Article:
on julia child, fish, & the port of marseille
One of the pleasures of visiting Marseille is visiting the fish market on the Vieux Port. It is small. When fishing was a prominent part of the local economy, the market was much larger and more bustling than it is today. Several boats do go out in the early morning and return with good catches that are then sold from tables set up along the wharf.
The buyers are primarily locals, home cooks. They buy small quantities of a kilo or two. Restaurants rely on fresh catches but have sources other than the market on the Port.
In another time, the fish mongers would be hawkers as well. They would shout out the catch of the day and the prices. That does not happen much today. I have occasionally heard, however, a shout rise above the din to encourage a buy before the good bargains are gone.
Julia Child and her husband Paul moved to Marseille in the early 1950’s. They lived in an apartment next to the Vieux Port. She recounted her experiences there in her biography My Life in France. She wrote about how astonished she was to hear the hubbub below, when the boats came into the port with their catch-of-the-day. Below is the account she gave. It is quoted from My Life in France.
One evening in May, we heard a lot of excited shouting from the street below. The fishing fleet had gotten into a big run of tuna. Boats kept pulling up to the quay just outside, and until midnight there was continuous shouting and the wet Smack! Smack! Smack! of heavy fish being heaved off the boats onto the stones below, then reheaved into trucks packed with ice. While the run was on, the fishermen just kept going all day and night. It was a beautiful scene to look down on from our balcony at night—thousands of flashing silver tuna, all about the same size, slithering this way and that in blood-pinkened water under the arc lights, while big bow-legged guys in sou’wester pants and bare feet lifted and pushed with a sort of primal urgency.
I couldn’t resist, and bought a big slice of tuna, its flesh bright red. The market ladies said to soak it in vinegar and water, to avoid an overly fishy taste, which I did for five hours. The flesh turned almost white. Then I braised it with a purée de tomates, oignons étuvés à l’huile, champignons, vin blanc, and quelques herbes. Marvelous! (Click on any photo to see it larger and in more detail. Cliquez sur une vignette pour l’agrandir.)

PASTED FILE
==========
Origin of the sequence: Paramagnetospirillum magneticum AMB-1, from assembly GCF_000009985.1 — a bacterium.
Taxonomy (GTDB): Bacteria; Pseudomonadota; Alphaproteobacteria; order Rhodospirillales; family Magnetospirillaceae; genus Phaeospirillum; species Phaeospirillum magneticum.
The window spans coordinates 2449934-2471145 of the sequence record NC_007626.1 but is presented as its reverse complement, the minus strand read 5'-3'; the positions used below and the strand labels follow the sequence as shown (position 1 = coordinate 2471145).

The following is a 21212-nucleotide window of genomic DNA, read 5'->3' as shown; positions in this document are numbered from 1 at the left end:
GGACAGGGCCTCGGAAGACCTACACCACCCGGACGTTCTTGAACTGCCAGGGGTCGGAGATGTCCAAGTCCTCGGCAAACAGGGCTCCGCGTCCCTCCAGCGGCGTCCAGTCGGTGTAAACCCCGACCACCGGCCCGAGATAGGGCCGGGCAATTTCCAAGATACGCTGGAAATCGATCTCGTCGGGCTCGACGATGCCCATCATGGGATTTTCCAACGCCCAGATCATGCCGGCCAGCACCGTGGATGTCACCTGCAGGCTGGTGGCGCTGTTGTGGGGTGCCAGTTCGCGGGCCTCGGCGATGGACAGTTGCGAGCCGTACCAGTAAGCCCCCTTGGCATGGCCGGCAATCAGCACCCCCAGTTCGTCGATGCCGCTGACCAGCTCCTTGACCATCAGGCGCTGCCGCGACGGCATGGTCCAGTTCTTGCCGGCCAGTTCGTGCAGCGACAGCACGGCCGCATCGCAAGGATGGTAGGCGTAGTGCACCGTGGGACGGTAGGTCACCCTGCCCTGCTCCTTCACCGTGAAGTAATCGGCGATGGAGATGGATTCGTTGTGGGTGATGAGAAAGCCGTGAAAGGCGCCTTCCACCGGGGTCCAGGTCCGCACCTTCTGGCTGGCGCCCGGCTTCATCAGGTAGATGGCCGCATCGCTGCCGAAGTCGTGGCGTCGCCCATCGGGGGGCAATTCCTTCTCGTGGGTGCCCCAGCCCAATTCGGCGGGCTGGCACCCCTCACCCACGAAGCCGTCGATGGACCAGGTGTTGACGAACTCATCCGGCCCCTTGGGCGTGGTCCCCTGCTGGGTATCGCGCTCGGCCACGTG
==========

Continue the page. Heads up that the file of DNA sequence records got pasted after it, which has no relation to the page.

I especially loved the open-air market near the Rue de Rome, and the Criée aux Poissons, the wholesale market on the Vieux Port. There must have been ten million brilliantly colored little swimmers there, many of them native only to these waters. (Click on any photo to see it larger and in more detail. Cliquez sur une vignette pour l’agrandir.)
The curious, tourists, photographers, children get in the way. There is competition for the space around the fish mongers. Generally, they are congenial. They know they cannot control who is there. People want to buy fish, but occasionally someone thrusts a camera over the fish and delays the transaction. (Click on any photo to see it larger and in more detail. Cliquez sur une vignette pour l’agrandir.)
The fish market happens, of course, in the morning. Close to the noon hour, most of the transactions have already transpired and the tables are taken apart and some of the fish, not sold, will be put on ice and offered the next day (I believe). (Click on any photo to see it larger and in more detail. Cliquez sur une vignette pour l’agrandir.)